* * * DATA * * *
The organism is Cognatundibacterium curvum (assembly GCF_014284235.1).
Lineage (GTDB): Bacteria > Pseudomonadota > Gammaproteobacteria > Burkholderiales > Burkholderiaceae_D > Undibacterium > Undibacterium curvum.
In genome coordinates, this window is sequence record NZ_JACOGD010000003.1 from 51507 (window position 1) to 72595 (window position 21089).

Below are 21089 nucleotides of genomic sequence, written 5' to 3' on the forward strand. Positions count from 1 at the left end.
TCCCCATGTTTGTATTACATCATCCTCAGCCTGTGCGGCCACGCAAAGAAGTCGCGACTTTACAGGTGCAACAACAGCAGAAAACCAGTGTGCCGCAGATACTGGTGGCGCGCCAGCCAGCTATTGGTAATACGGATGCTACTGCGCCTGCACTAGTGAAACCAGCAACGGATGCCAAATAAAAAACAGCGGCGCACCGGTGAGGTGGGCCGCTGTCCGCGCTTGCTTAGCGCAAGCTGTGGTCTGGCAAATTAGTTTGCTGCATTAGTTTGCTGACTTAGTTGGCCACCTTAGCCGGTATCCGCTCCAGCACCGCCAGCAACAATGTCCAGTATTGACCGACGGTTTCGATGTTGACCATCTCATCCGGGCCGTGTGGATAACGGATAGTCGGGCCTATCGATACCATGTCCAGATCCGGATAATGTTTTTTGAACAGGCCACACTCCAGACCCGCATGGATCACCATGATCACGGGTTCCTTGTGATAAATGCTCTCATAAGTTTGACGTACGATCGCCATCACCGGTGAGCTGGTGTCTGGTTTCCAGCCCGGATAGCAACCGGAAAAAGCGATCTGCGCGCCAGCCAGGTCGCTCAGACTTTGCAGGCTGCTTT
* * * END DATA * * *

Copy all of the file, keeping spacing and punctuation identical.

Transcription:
The organism is Cognatundibacterium curvum (assembly GCF_014284235.1).
Lineage (GTDB): Bacteria > Pseudomonadota > Gammaproteobacteria > Burkholderiales > Burkholderiaceae_D > Undibacterium > Undibacterium curvum.
In genome coordinates, this window is sequence record NZ_JACOGD010000003.1 from 51507 (window position 1) to 72595 (window position 21089).

Below are 21089 nucleotides of genomic sequence, written 5' to 3' on the forward strand. Positions count from 1 at the left end.
TCCCCATGTTTGTATTACATCATCCTCAGCCTGTGCGGCCACGCAAAGAAGTCGCGACTTTACAGGTGCAACAACAGCAGAAAACCAGTGTGCCGCAGATACTGGTGGCGCGCCAGCCAGCTATTGGTAATACGGATGCTACTGCGCCTGCACTAGTGAAACCAGCAACGGATGCCAAATAAAAAACAGCGGCGCACCGGTGAGGTGGGCCGCTGTCCGCGCTTGCTTAGCGCAAGCTGTGGTCTGGCAAATTAGTTTGCTGCATTAGTTTGCTGACTTAGTTGGCCACCTTAGCCGGTATCCGCTCCAGCACCGCCAGCAACAATGTCCAGTATTGACCGACGGTTTCGATGTTGACCATCTCATCCGGGCCGTGTGGATAACGGATAGTCGGGCCTATCGATACCATGTCCAGATCCGGATAATGTTTTTTGAACAGGCCACACTCCAGACCCGCATGGATCACCATGATCACGGGTTCCTTGTGATAAATGCTCTCATAAGTTTGACGTACGATCGCCATCACCGGTGAGCTGGTGTCTGGTTTCCAGCCCGGATAGCAACCGGAAAAAGCGATCTGCGCGCCAGCCAGGTCGCTCAGACTTTGCAGGCTGCTTT